Missing journalist killed in Danish submarine accident

Danish police find torso of woman after submarine sinking

The inventor, Peter Madsen, is being held on charges of involuntary manslaughter.

The inventor, Peter Madsen, had been claiming that he last saw Kim Wall when he dropped her off on the tip of an island in Copenhagen late on August 10. Her boyfriend reported her missing on Friday morning.

Madsen and Wall were sighted onboard the vessel by several people in waters off Copenhagen the evening of August 10.

Madsen's lawyer said that her client is relieved that the new information has been exposed but still maintains his innocence.

The volunteers were engaged in a dispute over the Nautilus between 2014 and 2015 before members of the board made a decision to transfer the vessel's ownership to Madsen, according to the website.

The 40-tonne submarine before it sank off the Danish coast.

The search will continue today using sonar equipment. He is due again in court next month.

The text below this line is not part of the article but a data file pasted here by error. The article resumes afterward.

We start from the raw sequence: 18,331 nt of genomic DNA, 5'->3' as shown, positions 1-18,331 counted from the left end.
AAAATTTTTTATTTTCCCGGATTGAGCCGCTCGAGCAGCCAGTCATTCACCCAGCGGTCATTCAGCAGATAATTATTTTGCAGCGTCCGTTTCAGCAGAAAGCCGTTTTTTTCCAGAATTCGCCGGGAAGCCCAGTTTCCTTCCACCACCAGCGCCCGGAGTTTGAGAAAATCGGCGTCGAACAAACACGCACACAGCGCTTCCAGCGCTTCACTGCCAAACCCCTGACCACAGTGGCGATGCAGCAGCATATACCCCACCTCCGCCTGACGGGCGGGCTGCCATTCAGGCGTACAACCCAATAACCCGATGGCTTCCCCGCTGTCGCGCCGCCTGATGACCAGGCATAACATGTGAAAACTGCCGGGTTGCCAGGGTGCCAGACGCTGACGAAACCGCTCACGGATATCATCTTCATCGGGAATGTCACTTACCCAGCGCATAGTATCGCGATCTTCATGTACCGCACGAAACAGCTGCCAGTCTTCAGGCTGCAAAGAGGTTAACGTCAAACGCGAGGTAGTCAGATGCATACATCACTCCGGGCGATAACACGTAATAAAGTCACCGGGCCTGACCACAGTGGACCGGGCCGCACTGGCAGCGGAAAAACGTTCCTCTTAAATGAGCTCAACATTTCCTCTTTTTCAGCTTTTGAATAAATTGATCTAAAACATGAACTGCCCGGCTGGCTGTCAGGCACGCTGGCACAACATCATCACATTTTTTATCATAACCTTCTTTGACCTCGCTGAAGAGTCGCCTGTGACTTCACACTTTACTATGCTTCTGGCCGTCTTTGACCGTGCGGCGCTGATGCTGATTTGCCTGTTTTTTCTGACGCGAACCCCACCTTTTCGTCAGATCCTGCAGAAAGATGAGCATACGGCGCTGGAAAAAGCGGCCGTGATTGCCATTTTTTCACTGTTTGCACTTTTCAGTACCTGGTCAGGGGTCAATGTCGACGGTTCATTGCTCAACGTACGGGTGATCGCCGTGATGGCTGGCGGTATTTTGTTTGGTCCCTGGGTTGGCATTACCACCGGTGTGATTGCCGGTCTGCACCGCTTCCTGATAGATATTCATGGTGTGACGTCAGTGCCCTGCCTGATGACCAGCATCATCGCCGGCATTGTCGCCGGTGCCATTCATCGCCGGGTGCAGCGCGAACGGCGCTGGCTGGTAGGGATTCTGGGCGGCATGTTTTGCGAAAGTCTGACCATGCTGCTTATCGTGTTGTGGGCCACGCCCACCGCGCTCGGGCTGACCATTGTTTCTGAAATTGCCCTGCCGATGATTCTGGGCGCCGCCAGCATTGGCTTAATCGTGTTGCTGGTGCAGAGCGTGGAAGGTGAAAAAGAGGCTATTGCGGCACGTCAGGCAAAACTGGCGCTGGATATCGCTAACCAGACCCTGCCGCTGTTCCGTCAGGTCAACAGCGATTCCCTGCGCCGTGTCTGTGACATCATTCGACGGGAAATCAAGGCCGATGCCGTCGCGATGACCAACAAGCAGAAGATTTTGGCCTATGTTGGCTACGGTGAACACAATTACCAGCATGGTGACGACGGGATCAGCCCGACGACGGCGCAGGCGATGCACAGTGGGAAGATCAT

Before his arrest, he appeared on Danish television to discuss the submarine's sinking and his rescue. There was no sign of Wall.

Wall, 30, was on the Nautilus for a story she was writing on Madsen and the 17-meter submarine.

She was a respected journalist who had written for several worldwide publications from countries including Uganda, Haiti and Cuba.

Mr Madsen (46) is known in Denmark as "Rocket Madsen", an uncompromising builder of submarines and space rockets who was hoping to become the world's first amateur space traveller riding in a homemade rocket. "I've argued with him as well".

"There's a dark irony in Kim, who travelled to North Korea and reported from Haiti, should disappear in Denmark", she wrote.



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